Growing Watermelons in New South Wales
These juicy fruit grow on vines like pumpkins. They require a lot of space or can be grown vertically in small gardens. Watermelons love the long, hot New South Wales summers.
Don’t over water towards the end of the season or they won’t be as sweet.
Watermelons like a rich, well-draining soil. Work in plenty of compost and well-rotted manure before planting.
Watermelons are best grown from seed. Plant 4 or 5 seeds per mound and then thin them out once they’re up, keeping only the strongest 2 plants. Space your mounds according to the instructions on the packaging.
Pinch out the growing tips when the vines are about 2m long. This really helps if you’re short on space and encourages your plants to put more energy into the existing fruit.
Once the fruit start to grow, it’s a good idea to put something (like a piece of cardboard or plastic) under the them. This helps prevent damage to the bottom of the fruit while it ripens
Water deeply and regularly while the plants are setting fruit. Watermelon plants are prone to powdery mildew, so try not to wet the leaves while watering. Once the fruit have started growing, reduce the amount that you water considerably. Less water during this last stage will give you sweeter fruit.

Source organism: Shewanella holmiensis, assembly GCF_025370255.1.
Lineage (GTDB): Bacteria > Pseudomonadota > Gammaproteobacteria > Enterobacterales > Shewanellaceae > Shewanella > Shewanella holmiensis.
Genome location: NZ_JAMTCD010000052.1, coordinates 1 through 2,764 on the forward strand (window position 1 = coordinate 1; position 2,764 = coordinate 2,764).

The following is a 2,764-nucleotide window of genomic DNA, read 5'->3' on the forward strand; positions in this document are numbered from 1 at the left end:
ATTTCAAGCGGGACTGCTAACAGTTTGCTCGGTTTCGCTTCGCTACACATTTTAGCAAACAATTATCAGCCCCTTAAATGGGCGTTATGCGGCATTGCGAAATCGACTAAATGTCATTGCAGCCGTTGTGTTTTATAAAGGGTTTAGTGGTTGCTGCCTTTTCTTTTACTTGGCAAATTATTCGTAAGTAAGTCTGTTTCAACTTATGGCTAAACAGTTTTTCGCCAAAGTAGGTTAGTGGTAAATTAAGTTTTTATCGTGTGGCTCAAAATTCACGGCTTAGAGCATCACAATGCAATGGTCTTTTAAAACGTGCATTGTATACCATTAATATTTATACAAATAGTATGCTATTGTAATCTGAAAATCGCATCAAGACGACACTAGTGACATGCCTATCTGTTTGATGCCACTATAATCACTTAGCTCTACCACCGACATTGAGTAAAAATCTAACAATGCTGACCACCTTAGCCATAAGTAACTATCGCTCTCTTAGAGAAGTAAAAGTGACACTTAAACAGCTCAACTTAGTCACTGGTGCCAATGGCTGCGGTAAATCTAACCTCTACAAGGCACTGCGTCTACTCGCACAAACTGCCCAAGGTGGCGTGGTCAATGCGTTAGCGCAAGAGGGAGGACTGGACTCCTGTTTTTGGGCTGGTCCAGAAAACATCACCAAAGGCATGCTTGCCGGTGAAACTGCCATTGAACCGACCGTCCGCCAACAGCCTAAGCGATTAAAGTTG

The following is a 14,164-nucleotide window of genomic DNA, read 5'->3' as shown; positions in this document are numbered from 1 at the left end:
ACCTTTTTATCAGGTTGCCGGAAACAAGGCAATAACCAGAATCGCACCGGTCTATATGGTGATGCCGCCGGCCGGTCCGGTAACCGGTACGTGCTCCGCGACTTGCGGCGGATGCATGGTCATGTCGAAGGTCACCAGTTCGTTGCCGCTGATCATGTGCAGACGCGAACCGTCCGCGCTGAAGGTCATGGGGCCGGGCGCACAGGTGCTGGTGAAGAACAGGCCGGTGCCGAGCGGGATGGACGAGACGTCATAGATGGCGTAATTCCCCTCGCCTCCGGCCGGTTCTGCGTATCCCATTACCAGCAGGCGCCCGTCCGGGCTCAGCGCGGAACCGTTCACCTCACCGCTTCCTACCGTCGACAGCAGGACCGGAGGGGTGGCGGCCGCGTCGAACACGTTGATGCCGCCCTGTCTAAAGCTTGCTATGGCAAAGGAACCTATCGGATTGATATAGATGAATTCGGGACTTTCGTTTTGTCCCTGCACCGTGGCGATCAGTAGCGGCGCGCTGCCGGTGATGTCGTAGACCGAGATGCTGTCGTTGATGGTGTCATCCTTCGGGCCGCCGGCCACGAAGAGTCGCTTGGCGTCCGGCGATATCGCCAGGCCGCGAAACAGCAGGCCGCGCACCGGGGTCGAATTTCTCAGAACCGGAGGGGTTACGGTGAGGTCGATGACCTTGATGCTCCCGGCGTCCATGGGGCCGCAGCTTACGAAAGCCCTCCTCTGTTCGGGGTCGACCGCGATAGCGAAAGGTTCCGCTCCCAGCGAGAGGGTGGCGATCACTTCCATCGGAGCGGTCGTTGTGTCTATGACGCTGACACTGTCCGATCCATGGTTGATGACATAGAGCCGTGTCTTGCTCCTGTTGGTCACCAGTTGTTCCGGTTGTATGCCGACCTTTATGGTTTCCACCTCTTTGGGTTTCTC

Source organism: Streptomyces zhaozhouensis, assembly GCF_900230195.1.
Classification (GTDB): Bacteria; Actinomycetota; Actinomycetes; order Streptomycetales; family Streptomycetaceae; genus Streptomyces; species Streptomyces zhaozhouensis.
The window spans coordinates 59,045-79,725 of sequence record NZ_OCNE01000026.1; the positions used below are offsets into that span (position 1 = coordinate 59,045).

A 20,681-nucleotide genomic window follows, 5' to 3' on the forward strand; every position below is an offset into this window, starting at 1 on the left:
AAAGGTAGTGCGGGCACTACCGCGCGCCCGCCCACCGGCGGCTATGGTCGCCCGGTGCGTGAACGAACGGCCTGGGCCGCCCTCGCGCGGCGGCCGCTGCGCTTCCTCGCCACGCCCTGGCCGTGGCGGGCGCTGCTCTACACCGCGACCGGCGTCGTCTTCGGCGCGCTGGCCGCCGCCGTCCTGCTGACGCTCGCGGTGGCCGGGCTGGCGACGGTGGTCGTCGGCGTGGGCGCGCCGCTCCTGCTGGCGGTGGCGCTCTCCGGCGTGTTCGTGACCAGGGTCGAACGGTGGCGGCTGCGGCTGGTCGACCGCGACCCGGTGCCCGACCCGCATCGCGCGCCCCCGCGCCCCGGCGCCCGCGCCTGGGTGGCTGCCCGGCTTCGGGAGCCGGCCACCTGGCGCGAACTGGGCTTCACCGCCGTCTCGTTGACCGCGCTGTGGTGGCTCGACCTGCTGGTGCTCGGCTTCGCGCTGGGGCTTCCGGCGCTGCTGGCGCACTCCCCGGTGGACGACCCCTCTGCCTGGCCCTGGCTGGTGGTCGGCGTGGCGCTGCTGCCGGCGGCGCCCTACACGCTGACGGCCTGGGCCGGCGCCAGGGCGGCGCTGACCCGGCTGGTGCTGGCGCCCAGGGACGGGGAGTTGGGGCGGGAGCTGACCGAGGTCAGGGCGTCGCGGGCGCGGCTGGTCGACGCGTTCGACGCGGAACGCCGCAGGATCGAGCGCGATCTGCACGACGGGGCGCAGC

Don’t overfeed on nitrogen. Once your vines start to flower, feed them with a balanced organic fertilizer. Fish emulsion or compost tea are good options.
Mulching helps to keep the soil moist and the weeds out. Apply a generous layer of organic mulch such as shredded leaves, straw or coconut husk.
Once the bottom of the watermelons start to turn yellow and sound hollow when tapped, they’re ready to harvest. Harvest in a similar way to pumpkins, cutting the fruit away from the vine with a sharp knife. Watermelons won’t ripen any further once they’ve been picked, so make sure they’re ripe before you harvest them,
Milk spray or baking soda solution work well and can be sprayed on affected plants.
What to do about Powdery Mildew?